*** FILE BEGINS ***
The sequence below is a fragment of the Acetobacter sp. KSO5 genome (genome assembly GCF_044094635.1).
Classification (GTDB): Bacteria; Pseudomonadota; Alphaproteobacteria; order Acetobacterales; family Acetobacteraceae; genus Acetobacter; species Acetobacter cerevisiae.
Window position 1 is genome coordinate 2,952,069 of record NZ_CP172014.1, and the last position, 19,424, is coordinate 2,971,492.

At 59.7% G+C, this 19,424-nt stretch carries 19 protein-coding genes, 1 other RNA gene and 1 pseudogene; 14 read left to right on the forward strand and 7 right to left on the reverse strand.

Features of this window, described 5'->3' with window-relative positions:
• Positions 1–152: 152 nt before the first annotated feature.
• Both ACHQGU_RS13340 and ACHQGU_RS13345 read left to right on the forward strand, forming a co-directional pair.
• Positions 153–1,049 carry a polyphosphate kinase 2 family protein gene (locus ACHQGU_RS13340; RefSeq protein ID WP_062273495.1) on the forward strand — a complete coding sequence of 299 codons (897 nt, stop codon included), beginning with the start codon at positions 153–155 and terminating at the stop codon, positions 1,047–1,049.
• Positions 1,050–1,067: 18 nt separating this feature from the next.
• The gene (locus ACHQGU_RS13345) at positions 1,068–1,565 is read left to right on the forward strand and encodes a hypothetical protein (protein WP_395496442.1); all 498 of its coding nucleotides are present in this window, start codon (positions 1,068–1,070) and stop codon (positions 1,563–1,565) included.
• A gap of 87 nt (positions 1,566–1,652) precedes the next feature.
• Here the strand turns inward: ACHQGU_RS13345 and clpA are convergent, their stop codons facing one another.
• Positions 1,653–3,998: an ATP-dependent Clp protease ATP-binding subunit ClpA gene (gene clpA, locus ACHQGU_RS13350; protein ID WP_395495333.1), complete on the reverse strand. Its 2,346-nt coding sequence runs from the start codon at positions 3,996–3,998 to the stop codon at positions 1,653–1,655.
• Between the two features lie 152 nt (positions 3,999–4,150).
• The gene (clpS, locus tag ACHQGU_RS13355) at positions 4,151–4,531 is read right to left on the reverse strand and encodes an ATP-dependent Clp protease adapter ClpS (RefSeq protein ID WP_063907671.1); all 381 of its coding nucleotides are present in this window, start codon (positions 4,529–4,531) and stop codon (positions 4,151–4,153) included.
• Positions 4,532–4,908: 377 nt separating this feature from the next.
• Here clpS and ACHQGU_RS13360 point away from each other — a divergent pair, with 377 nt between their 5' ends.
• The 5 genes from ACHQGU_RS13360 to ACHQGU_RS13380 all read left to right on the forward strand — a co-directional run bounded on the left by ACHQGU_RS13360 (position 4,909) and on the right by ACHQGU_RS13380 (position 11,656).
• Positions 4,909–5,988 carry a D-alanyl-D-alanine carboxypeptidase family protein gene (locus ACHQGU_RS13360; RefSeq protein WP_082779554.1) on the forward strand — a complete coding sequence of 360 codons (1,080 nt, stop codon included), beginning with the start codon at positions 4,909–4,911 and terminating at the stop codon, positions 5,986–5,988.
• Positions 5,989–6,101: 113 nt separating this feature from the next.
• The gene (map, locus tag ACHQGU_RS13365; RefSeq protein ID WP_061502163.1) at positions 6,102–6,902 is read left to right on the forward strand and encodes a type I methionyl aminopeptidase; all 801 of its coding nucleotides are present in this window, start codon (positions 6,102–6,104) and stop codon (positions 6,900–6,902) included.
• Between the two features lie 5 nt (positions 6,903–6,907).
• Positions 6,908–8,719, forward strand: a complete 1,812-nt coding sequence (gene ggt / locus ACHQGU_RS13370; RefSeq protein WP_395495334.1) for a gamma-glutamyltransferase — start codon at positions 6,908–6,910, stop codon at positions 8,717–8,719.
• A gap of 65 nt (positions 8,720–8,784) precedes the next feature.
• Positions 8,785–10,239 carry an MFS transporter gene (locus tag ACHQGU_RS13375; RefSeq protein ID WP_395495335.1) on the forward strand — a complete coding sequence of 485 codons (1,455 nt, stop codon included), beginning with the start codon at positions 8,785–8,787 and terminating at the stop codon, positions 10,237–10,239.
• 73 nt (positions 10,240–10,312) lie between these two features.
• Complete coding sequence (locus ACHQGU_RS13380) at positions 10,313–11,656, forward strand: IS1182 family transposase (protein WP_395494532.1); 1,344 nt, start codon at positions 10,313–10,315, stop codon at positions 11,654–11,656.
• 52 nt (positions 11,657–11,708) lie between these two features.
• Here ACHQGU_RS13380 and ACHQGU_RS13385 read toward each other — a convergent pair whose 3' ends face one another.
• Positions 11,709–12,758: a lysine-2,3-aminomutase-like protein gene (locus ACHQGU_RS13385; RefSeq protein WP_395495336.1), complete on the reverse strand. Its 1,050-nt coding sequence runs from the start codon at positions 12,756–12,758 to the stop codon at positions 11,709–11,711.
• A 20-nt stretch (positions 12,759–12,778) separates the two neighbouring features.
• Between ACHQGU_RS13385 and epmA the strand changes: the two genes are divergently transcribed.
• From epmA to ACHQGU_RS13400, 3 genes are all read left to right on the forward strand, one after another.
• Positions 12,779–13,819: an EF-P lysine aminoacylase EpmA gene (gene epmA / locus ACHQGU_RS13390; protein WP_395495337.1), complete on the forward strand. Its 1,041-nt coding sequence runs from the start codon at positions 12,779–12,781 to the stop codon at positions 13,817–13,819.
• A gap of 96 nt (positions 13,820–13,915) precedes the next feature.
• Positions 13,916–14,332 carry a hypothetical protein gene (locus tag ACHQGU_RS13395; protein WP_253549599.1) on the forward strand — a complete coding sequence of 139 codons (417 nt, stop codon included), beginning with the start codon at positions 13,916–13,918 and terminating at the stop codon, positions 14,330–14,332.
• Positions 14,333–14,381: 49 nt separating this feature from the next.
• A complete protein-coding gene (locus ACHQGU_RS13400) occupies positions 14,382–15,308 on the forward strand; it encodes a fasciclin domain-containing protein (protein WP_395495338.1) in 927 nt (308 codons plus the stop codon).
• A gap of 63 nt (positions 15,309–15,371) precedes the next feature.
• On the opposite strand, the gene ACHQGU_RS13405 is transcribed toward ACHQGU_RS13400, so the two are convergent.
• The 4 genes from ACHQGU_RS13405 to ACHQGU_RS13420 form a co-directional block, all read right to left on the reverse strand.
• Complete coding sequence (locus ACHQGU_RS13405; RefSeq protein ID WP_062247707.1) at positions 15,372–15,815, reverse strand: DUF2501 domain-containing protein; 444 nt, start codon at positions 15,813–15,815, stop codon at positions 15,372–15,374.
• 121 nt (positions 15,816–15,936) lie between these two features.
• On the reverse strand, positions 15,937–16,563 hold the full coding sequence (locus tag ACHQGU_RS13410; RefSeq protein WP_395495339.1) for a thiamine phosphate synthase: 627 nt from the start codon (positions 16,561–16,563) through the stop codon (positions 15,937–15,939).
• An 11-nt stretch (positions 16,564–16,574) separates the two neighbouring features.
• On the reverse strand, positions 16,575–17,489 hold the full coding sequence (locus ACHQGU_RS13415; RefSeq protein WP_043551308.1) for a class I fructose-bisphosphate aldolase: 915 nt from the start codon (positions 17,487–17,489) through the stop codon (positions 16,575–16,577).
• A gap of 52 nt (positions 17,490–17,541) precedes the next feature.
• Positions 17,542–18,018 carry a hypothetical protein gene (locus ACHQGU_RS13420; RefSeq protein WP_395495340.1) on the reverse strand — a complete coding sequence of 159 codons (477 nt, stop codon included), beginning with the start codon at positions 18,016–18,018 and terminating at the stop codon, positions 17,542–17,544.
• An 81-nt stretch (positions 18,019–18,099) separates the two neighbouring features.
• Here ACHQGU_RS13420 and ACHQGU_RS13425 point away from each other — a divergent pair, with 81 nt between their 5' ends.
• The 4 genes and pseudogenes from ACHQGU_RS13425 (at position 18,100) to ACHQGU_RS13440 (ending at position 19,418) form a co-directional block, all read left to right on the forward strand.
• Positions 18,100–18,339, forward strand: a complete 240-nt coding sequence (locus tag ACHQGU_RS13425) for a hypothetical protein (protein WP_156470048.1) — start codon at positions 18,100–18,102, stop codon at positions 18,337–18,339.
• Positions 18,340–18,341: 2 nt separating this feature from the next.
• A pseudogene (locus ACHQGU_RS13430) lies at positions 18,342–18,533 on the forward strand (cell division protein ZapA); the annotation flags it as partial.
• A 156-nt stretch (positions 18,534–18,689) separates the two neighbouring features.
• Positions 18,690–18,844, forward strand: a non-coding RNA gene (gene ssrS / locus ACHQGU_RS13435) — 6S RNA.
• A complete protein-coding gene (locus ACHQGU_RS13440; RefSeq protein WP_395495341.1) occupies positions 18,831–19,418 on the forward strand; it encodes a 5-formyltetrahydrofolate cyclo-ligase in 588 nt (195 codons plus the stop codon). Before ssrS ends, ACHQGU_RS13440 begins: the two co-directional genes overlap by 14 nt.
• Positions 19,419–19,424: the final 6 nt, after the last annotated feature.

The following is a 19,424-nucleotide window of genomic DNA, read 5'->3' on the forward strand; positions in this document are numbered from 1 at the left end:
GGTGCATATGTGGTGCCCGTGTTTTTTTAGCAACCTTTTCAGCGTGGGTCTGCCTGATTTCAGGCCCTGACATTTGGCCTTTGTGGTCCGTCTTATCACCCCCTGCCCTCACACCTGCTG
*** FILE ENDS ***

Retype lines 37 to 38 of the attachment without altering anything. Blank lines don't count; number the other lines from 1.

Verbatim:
• Positions 14,333–14,381: 49 nt separating this feature from the next.
• A complete protein-coding gene (locus ACHQGU_RS13400) occupies positions 14,382–15,308 on the forward strand; it encodes a fasciclin domain-containing protein (protein WP_395495338.1) in 927 nt (308 codons plus the stop codon).